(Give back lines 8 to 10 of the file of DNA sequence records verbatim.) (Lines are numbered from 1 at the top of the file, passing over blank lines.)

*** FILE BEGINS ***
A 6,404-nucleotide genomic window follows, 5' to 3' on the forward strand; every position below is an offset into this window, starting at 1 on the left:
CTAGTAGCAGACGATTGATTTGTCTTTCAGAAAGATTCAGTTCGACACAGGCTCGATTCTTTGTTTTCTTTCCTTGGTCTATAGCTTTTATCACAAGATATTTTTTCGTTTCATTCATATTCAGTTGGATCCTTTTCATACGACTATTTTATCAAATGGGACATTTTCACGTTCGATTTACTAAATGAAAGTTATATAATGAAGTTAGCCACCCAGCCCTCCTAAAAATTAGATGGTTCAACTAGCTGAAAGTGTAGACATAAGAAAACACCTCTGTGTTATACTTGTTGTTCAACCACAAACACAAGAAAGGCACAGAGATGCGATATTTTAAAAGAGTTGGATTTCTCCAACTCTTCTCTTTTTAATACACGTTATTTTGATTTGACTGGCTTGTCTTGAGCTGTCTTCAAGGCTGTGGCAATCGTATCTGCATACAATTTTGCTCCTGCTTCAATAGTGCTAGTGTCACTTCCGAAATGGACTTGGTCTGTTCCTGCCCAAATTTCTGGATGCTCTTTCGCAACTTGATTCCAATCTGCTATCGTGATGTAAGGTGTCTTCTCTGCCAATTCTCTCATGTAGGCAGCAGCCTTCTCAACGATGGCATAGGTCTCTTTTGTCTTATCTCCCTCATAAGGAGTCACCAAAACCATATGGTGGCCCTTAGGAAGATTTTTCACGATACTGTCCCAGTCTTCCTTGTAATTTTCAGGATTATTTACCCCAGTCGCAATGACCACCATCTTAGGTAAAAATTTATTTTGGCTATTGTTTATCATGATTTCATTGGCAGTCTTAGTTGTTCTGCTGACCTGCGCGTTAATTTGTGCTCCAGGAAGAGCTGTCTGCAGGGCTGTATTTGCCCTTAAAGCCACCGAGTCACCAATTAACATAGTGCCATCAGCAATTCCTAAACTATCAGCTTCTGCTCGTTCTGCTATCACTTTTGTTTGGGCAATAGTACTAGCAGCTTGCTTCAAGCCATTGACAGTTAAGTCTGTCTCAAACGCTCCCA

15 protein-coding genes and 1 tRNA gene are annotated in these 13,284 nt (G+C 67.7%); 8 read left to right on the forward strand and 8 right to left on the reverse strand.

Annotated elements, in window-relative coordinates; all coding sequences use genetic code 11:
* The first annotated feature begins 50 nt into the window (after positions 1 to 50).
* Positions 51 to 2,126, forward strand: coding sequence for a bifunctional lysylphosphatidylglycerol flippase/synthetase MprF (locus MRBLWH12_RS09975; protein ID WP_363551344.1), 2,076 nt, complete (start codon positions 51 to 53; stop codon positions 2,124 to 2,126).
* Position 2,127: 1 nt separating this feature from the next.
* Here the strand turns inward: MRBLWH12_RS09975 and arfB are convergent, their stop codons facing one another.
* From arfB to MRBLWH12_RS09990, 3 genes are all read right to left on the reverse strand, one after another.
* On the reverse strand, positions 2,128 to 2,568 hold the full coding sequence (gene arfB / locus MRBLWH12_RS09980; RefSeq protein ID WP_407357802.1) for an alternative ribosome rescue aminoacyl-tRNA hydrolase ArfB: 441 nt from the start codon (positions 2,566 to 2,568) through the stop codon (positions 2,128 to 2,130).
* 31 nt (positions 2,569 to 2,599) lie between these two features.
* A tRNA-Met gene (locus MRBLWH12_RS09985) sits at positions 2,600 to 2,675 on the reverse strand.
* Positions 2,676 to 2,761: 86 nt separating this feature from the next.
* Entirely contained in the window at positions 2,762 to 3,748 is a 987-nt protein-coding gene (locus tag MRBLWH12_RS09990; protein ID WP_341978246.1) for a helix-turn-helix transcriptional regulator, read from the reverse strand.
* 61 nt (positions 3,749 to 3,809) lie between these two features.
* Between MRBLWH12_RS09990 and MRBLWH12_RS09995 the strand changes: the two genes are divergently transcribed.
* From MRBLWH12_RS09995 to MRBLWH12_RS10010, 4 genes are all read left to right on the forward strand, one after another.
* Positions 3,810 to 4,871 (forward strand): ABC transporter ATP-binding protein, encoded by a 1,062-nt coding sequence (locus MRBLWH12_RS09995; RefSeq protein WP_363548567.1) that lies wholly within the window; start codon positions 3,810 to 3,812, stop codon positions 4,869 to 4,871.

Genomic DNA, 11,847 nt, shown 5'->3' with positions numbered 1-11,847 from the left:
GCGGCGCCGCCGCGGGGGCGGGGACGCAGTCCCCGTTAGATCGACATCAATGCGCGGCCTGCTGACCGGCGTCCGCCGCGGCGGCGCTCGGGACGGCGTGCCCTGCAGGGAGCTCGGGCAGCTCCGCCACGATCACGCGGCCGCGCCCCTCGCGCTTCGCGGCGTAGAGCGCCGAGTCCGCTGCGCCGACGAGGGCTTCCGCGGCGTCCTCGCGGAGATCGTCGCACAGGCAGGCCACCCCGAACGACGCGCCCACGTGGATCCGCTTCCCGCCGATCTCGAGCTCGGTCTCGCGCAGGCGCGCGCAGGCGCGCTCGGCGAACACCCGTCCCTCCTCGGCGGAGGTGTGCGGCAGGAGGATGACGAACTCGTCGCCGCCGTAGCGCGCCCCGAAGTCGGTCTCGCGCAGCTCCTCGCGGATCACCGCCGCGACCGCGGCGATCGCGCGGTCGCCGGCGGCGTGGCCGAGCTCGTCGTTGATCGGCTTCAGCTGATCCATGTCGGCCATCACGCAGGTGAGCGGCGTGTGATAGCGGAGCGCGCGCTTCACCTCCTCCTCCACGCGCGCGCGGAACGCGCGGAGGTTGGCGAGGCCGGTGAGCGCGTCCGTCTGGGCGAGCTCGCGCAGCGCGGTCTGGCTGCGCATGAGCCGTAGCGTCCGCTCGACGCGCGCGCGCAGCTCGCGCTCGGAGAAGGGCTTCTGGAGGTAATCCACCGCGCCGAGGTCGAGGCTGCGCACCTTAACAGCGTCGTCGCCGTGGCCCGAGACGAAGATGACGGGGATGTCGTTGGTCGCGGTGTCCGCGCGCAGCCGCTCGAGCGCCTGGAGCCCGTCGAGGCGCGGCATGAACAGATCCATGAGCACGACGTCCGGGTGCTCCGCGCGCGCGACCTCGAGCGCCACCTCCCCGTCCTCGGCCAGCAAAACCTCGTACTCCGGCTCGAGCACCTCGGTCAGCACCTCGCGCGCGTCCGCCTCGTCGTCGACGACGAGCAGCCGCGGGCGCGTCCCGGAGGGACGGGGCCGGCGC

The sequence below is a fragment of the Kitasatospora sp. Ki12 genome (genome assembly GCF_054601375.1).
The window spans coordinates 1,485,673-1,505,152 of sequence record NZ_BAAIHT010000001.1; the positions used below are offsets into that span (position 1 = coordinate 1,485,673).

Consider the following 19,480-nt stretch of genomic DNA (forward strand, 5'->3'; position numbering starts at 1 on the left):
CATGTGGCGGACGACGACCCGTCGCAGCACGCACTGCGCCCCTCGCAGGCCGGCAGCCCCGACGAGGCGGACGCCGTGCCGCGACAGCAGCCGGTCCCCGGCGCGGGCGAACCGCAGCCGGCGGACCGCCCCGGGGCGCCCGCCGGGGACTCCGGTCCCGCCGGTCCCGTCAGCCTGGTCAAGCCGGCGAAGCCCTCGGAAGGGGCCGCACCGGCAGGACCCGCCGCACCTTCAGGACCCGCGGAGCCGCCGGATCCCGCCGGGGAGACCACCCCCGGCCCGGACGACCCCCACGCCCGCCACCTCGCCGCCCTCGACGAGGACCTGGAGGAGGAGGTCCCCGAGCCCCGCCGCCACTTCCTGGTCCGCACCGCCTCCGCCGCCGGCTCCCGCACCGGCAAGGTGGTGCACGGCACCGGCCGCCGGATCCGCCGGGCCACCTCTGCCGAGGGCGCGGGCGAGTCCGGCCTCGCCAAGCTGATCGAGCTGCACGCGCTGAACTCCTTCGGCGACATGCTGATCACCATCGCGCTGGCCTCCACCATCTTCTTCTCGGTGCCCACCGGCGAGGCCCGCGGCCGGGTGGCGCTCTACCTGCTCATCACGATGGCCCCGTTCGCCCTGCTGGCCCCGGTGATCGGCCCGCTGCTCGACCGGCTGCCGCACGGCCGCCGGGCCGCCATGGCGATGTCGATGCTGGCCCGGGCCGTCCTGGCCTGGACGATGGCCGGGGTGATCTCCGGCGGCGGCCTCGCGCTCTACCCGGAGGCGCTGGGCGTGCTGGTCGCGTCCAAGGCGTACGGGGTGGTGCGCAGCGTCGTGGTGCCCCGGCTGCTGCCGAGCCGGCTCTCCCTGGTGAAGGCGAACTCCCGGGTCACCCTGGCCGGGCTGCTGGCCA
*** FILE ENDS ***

* Here the strand turns inward: MRBLWH12_RS09975 and arfB are convergent, their stop codons facing one another.
* From arfB to MRBLWH12_RS09990, 3 genes are all read right to left on the reverse strand, one after another.
* On the reverse strand, positions 2,128 to 2,568 hold the full coding sequence (gene arfB / locus MRBLWH12_RS09980; RefSeq protein ID WP_407357802.1) for an alternative ribosome rescue aminoacyl-tRNA hydrolase ArfB: 441 nt from the start codon (positions 2,566 to 2,568) through the stop codon (positions 2,128 to 2,130).